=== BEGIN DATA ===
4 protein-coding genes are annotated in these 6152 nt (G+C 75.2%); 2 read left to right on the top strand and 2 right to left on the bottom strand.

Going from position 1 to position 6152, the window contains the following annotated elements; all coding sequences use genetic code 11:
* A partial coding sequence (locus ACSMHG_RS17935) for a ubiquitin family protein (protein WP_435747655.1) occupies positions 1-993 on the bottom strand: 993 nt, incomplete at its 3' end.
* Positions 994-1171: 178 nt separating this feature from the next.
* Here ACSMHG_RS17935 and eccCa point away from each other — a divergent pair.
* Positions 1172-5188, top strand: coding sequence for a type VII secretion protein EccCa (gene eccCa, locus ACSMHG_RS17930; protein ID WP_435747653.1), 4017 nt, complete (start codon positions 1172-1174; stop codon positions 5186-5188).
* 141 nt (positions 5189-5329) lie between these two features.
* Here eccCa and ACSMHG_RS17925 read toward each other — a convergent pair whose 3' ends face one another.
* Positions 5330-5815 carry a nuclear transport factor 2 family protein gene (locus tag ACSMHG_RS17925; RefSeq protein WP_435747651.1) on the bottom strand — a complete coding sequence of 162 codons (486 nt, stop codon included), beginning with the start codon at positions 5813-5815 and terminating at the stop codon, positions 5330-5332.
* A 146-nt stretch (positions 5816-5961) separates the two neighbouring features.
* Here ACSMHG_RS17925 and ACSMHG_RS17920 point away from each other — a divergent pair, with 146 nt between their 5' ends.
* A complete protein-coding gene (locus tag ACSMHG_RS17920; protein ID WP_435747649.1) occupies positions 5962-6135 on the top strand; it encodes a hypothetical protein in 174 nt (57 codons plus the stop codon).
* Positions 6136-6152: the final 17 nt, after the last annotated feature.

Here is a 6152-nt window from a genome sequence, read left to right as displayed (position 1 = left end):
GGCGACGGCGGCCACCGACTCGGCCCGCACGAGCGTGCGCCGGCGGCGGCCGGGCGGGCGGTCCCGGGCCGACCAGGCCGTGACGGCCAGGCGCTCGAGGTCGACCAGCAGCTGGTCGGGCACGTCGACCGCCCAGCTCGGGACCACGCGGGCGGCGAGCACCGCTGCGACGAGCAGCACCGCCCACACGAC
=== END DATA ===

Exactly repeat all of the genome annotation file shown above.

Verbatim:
4 protein-coding genes are annotated in these 6152 nt (G+C 75.2%); 2 read left to right on the top strand and 2 right to left on the bottom strand.

Going from position 1 to position 6152, the window contains the following annotated elements; all coding sequences use genetic code 11:
* A partial coding sequence (locus ACSMHG_RS17935) for a ubiquitin family protein (protein WP_435747655.1) occupies positions 1-993 on the bottom strand: 993 nt, incomplete at its 3' end.
* Positions 994-1171: 178 nt separating this feature from the next.
* Here ACSMHG_RS17935 and eccCa point away from each other — a divergent pair.
* Positions 1172-5188, top strand: coding sequence for a type VII secretion protein EccCa (gene eccCa, locus ACSMHG_RS17930; protein ID WP_435747653.1), 4017 nt, complete (start codon positions 1172-1174; stop codon positions 5186-5188).
* 141 nt (positions 5189-5329) lie between these two features.
* Here eccCa and ACSMHG_RS17925 read toward each other — a convergent pair whose 3' ends face one another.
* Positions 5330-5815 carry a nuclear transport factor 2 family protein gene (locus tag ACSMHG_RS17925; RefSeq protein WP_435747651.1) on the bottom strand — a complete coding sequence of 162 codons (486 nt, stop codon included), beginning with the start codon at positions 5813-5815 and terminating at the stop codon, positions 5330-5332.
* A 146-nt stretch (positions 5816-5961) separates the two neighbouring features.
* Here ACSMHG_RS17925 and ACSMHG_RS17920 point away from each other — a divergent pair, with 146 nt between their 5' ends.
* A complete protein-coding gene (locus tag ACSMHG_RS17920; protein ID WP_435747649.1) occupies positions 5962-6135 on the top strand; it encodes a hypothetical protein in 174 nt (57 codons plus the stop codon).
* Positions 6136-6152: the final 17 nt, after the last annotated feature.

Here is a 6152-nt window from a genome sequence, read left to right as displayed (position 1 = left end):
GGCGACGGCGGCCACCGACTCGGCCCGCACGAGCGTGCGCCGGCGGCGGCCGGGCGGGCGGTCCCGGGCCGACCAGGCCGTGACGGCCAGGCGCTCGAGGTCGACCAGCAGCTGGTCGGGCACGTCGACCGCCCAGCTCGGGACCACGCGGGCGGCGAGCACCGCTGCGACGAGCAGCACCGCCCACACGAC